Indian Schools Deploy Virtual Desktops to Cut Costs
Schools in the Indian state of Andhra Pradesh have deployed NComputing virtual desktops technology, which distributes the power of a PC across a number of users.
The project, commissioned in November, aimed to bring computer training and e-learning to 5,000 government schools with 1.8 million students. Four months later, the schools have each been equipped with a computer lab with the hardware and software, trained instructors and a reliable power supply, NComputing said on Monday.
PCs currently in the market are so powerful that the vast majority of students only use a small fraction of the computer's capacity, according to the company. Its strategy is to utilize the excess capacity in a PC by sharing it among a number of users. As the client device is not the PC, but a monitor with keyboard and mouse, the economics of delivering computing to users changes dramatically, according to the company.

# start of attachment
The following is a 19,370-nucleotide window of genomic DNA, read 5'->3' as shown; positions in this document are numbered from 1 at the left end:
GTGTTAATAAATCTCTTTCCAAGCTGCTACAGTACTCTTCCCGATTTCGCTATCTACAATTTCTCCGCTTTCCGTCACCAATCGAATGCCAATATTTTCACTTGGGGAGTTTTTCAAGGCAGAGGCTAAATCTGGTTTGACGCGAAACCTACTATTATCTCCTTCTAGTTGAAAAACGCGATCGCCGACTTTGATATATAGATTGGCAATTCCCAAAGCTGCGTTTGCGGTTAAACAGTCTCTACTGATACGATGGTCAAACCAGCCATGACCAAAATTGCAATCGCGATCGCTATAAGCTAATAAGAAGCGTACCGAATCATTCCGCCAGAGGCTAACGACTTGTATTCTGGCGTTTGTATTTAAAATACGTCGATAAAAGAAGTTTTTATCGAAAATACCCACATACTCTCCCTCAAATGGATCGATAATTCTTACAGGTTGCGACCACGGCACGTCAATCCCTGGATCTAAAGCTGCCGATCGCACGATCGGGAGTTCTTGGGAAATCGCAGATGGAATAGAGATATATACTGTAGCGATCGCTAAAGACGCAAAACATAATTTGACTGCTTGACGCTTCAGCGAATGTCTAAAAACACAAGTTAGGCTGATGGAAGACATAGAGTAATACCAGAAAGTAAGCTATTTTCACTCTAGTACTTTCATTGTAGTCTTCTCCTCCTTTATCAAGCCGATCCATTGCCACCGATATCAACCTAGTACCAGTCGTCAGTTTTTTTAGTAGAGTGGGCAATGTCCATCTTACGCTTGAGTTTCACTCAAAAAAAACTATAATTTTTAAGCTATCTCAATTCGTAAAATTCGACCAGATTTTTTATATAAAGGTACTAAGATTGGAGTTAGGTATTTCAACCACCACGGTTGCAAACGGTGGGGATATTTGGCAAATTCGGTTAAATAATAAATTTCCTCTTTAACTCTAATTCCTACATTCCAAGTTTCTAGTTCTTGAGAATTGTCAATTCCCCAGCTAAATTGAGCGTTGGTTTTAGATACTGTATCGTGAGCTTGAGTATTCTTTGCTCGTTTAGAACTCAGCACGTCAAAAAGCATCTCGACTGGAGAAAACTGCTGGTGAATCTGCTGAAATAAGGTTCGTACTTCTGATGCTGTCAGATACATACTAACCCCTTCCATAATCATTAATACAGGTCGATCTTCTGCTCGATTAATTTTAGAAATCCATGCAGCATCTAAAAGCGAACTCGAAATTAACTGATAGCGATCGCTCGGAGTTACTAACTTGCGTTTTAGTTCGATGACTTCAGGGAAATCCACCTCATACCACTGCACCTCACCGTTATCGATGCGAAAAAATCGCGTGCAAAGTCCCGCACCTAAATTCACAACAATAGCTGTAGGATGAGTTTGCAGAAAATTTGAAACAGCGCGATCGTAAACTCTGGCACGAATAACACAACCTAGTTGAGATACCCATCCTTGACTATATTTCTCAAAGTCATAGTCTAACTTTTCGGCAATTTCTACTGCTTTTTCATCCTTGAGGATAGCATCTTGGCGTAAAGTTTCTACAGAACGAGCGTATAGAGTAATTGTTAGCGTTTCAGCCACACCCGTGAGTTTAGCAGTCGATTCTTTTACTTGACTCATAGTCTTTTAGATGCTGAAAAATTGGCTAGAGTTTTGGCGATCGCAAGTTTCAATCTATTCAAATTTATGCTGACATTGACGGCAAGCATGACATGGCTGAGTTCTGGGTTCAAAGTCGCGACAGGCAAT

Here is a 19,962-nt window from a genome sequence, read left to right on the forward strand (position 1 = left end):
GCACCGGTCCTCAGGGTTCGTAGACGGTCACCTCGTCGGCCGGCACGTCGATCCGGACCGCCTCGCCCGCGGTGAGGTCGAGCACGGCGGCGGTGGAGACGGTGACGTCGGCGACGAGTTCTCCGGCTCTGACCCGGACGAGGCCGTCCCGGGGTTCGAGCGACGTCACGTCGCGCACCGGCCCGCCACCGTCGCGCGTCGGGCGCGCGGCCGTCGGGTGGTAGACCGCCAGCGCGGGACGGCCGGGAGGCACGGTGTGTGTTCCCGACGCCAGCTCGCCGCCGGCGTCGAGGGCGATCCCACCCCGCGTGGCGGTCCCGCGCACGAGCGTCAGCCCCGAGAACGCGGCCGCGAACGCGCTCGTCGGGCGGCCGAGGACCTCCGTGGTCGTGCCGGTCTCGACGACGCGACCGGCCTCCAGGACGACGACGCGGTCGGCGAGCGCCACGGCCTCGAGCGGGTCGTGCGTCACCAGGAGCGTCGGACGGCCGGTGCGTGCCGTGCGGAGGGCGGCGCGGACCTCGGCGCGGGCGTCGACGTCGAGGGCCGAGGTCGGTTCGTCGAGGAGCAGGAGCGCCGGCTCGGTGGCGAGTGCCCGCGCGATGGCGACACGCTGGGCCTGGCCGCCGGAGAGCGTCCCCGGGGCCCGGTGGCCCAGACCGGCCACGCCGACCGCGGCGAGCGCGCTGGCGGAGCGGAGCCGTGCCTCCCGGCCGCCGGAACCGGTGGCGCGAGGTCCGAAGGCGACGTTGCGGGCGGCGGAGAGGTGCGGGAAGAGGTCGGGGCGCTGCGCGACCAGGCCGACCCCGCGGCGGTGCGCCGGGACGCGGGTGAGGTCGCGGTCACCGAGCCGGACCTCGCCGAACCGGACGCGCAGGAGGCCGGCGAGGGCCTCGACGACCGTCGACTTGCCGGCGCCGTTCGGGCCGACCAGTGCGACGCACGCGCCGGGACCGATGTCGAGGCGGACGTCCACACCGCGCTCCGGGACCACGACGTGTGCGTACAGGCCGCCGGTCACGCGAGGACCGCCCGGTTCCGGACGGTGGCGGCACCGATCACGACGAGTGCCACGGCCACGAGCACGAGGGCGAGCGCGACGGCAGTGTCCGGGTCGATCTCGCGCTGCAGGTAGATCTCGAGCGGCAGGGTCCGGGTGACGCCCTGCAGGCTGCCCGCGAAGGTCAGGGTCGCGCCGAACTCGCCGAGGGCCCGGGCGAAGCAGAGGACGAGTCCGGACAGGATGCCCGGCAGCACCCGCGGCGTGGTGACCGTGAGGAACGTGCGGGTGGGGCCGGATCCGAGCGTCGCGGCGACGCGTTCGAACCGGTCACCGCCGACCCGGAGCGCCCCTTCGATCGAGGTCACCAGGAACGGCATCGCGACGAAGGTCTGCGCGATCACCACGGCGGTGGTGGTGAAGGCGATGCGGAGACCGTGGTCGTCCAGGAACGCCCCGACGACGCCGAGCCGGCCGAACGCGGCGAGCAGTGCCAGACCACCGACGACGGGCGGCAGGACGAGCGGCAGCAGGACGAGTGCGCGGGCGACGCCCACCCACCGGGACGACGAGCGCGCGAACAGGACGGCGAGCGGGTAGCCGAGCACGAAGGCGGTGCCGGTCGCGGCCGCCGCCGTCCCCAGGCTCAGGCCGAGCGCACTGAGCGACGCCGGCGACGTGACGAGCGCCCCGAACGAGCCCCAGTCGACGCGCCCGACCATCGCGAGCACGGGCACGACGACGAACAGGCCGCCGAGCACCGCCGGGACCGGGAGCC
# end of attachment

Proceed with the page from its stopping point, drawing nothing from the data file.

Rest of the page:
NComputing said in October that it would be using a version of its technology that would be priced at US$70 per seat, and in addition provide savings in electricity costs. A full deployment including shared cost of the computer, monitor, keyboard and peripherals cost would be closer to $200.
The systems run on the Microsoft Windows Server operating system and use Microsoft's Office Suite.
A number of technology companies including Intel and the One Laptop Per Child association are targeting specialized products at price-sensitive emerging markets.
The Indian government has said it has a prototype of a low-cost access and computing device for education purposes that can run the office suite from OpenOffice.org, besides offering users the ability to do browsing. The device, whose full specifications are still not available, is likely to be priced initially at $20 to $30, with plans to bring the price down to $10 at high volumes, an official in India's Department of Higher Education said earlier this month.
NComputing said it is working with nearly 15 states in India to pilot or implement its virtual desktop computing technologies.